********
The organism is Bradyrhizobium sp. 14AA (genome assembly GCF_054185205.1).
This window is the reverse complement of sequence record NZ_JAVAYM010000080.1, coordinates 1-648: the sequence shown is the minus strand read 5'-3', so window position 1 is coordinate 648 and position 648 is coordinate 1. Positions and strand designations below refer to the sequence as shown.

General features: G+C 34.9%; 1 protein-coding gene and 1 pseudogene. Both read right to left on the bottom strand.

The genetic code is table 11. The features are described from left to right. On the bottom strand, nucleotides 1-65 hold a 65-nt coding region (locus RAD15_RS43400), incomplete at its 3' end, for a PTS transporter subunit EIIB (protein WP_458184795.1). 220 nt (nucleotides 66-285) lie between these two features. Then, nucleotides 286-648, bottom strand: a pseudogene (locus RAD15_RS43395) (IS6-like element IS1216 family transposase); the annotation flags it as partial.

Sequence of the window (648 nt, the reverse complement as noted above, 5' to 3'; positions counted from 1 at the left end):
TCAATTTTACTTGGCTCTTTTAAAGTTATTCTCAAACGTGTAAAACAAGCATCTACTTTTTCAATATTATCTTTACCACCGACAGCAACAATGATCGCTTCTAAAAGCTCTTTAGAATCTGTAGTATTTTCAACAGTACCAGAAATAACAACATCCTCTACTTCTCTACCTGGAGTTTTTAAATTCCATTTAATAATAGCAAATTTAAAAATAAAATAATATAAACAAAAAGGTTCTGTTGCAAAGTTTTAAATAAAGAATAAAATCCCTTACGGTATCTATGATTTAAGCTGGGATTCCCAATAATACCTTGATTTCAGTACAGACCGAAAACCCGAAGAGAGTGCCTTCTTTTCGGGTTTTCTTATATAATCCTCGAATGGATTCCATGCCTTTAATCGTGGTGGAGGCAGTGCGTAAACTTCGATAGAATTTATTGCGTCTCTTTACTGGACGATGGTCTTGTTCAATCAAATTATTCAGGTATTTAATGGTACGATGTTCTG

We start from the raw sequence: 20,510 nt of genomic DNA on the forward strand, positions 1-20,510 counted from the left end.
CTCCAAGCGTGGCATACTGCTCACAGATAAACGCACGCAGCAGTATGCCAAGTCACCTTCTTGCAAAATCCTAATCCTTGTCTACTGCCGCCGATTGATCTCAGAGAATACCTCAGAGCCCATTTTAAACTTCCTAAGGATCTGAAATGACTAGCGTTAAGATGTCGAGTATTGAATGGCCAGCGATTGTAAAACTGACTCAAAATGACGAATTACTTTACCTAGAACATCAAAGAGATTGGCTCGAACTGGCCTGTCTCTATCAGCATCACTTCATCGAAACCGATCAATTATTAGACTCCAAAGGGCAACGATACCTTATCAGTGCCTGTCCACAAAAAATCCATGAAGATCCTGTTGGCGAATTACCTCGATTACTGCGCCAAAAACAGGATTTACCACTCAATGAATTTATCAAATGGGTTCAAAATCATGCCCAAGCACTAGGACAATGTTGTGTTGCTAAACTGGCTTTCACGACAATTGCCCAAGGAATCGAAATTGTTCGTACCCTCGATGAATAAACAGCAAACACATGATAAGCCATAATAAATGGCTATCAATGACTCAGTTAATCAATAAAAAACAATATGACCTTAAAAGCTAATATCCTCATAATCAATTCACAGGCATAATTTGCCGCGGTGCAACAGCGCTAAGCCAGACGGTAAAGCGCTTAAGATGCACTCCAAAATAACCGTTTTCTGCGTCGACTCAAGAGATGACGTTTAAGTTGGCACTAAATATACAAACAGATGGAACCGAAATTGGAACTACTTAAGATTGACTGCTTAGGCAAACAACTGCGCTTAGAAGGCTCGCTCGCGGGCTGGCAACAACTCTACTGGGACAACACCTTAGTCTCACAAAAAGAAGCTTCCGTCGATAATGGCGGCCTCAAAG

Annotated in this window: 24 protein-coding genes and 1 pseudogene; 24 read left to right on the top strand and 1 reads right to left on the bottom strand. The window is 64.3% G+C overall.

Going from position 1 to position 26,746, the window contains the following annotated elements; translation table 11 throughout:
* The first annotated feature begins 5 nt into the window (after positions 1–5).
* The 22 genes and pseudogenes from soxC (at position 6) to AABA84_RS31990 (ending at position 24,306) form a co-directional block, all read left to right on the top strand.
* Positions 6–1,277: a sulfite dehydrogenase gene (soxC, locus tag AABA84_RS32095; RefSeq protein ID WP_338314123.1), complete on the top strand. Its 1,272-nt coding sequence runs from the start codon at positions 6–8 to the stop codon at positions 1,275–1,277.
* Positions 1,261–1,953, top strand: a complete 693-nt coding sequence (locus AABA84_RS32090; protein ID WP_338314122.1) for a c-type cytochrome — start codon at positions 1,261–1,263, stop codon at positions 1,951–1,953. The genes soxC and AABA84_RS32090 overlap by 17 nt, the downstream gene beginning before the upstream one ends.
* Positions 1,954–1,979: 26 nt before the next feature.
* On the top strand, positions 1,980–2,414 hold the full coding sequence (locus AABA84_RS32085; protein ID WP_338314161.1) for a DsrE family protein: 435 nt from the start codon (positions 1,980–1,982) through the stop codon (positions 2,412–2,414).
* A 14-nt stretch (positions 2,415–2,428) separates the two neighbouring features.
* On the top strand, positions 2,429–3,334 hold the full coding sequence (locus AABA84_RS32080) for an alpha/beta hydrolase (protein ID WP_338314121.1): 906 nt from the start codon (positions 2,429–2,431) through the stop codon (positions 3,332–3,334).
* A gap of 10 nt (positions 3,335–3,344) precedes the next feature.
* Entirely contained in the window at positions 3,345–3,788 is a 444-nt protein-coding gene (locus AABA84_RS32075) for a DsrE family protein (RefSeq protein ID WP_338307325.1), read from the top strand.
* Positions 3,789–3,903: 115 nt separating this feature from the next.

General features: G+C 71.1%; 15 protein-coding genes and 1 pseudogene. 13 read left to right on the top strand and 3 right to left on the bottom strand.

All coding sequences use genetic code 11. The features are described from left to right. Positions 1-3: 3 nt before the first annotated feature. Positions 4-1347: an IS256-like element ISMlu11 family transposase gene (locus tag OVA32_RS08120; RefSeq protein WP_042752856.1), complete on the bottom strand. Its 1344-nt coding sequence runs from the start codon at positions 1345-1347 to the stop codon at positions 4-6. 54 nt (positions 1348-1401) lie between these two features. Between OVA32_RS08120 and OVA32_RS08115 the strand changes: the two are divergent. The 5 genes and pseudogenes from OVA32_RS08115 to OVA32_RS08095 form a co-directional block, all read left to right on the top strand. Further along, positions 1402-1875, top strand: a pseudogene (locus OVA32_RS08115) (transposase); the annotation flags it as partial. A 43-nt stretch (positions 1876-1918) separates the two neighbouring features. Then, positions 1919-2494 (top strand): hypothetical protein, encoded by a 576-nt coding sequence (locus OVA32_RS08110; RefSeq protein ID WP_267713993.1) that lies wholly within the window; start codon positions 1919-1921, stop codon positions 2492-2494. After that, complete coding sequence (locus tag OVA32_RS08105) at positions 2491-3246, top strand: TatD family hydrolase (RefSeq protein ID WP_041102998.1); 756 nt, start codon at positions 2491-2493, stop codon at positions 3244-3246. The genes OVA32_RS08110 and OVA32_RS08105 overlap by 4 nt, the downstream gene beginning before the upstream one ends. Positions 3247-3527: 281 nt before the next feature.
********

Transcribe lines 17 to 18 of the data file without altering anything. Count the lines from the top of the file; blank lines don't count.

* A 14-nt stretch (positions 2,415–2,428) separates the two neighbouring features.
* On the top strand, positions 2,429–3,334 hold the full coding sequence (locus AABA84_RS32080) for an alpha/beta hydrolase (protein ID WP_338314121.1): 906 nt from the start codon (positions 2,429–2,431) through the stop codon (positions 3,332–3,334).